Boys' own writer

Spy thrillers are still entertaining boys, and some girls, Liza Mundy, of The Washington Post, reports.

Anthony Horowitz (54) - dark-haired, dynamic, funny, and just now, slightly manic - is good at entertaining boys.

In his books, yes, but also in his book talks, which he does a lot of and works hard at, because to be a mass-market children's author these days, you have to be also a bit of a showman, and nothing terrifies him so much as boring a bunch of kids.

In a talk to a group of cross-legged schoolchildren, Horowitz gleefully describes himself as a bad poet - "My publishers pay me money not to write poetry!" - then launches into what he claims is the only poem he has ever written, about a little girl who is sweet as sweet can be.

"She loved to write, she loved to read, her work at school was always neat ...

And then one day, what frightful luck, she got run over by a truck!"The boys in the audience explode with laughter, while the girls laugh more tentatively.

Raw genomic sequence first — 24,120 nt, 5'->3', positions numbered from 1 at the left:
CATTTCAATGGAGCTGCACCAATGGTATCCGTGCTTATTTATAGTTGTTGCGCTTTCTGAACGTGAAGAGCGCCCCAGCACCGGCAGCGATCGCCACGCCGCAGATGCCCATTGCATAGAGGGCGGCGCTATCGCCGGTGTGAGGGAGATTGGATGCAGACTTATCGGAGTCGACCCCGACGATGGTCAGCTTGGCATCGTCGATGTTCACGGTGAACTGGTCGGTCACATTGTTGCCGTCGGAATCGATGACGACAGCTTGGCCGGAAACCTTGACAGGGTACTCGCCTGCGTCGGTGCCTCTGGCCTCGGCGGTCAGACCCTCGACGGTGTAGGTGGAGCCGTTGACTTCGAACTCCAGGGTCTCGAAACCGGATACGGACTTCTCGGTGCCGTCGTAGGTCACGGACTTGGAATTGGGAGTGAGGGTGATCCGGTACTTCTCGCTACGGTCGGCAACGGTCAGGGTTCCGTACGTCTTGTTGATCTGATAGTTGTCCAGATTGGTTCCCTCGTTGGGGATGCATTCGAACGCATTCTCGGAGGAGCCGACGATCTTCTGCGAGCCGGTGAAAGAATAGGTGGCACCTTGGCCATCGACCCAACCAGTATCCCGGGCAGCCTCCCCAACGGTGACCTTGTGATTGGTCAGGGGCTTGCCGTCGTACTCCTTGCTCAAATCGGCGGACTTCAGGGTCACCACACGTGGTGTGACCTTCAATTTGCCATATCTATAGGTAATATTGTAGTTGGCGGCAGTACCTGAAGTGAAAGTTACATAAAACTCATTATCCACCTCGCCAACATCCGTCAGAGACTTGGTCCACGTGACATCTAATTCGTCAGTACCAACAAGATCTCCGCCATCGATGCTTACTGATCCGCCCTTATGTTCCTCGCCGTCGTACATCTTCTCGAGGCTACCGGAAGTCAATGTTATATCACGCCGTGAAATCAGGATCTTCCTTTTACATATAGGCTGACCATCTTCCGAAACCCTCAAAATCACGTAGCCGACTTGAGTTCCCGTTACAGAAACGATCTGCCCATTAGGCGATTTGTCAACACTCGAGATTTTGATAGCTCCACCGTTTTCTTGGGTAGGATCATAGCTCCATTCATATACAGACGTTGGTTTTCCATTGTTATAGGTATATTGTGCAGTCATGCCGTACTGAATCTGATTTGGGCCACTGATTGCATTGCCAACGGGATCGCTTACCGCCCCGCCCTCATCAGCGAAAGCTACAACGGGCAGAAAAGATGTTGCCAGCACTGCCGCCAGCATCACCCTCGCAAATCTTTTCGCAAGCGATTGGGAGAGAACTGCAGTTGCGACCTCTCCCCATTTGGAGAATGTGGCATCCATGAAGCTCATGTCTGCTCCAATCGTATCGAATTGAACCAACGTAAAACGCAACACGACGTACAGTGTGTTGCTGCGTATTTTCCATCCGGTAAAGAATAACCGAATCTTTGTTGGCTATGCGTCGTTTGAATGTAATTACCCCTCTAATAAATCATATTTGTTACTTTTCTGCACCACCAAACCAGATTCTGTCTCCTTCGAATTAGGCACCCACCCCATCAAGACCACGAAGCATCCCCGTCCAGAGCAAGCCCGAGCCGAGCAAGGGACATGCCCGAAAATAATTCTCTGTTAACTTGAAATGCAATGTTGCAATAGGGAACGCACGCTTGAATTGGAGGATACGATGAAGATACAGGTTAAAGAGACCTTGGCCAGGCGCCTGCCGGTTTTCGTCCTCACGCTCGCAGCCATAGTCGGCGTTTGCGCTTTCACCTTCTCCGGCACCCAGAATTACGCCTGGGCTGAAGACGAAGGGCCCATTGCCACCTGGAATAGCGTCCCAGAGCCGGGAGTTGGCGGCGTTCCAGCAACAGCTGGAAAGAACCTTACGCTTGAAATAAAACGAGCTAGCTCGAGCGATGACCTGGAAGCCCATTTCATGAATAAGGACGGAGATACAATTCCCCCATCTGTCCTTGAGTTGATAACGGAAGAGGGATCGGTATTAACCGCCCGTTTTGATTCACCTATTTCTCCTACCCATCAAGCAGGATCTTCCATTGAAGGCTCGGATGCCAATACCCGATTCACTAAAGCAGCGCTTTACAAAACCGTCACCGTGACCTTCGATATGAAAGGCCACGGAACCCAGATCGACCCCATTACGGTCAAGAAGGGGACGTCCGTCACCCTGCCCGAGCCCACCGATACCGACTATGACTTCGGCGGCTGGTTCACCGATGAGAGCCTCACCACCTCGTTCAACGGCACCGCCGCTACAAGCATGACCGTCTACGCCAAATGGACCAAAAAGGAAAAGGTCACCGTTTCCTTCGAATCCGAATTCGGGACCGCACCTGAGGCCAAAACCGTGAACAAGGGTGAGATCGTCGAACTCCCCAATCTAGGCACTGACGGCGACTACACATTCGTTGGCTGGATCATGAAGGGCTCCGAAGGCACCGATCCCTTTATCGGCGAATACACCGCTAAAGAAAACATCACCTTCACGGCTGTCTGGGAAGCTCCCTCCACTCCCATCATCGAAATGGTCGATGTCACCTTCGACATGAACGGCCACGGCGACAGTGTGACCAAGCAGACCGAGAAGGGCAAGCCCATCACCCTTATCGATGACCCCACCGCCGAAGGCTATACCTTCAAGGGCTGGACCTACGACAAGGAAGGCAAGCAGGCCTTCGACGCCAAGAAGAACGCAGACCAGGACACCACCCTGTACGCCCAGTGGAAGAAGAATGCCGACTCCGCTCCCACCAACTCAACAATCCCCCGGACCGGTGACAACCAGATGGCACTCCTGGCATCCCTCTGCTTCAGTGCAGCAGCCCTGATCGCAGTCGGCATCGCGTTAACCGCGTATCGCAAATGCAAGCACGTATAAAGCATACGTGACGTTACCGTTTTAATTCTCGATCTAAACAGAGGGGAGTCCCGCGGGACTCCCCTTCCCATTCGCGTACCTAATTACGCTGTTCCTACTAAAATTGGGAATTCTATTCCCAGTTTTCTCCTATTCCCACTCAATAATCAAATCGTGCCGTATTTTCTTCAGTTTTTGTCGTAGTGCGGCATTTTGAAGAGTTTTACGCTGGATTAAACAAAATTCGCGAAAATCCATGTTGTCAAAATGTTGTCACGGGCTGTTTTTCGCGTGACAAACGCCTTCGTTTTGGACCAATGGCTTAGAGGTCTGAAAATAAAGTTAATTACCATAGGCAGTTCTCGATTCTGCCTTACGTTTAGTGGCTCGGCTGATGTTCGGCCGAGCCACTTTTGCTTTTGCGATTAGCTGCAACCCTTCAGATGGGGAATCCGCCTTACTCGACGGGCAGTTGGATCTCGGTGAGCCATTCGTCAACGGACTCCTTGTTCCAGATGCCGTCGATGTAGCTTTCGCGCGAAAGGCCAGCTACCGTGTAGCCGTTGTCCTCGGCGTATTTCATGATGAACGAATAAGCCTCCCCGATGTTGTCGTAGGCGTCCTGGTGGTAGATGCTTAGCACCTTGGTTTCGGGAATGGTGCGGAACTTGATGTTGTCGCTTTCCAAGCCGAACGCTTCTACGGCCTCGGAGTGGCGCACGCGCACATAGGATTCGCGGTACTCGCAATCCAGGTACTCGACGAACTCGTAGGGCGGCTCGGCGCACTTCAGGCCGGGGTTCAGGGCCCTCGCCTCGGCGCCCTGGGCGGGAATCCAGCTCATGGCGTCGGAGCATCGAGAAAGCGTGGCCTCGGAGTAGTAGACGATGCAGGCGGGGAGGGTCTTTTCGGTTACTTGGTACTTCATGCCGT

"Not a good poem! Not a good poem!" Horowitz shouts as the boys double over.

No wonder that Horowitz - television writer, novelist and author, most famously, of the Alex Rider series, about a boy spy for Britain's MI6 intelligence service - is seen as a special sort of national treasure, a secret weapon to deploy on behalf of boys and reading.

Yet, somewhat like his hero, he seems wryly amused by this unsought assignment.

"It is something that I have accidentally become a sort of crusader for. I never set out with any other reason than to entertain and to write stories, but I have over the years ... become the writer for boys who don't want to read," he says in an interview after the talk.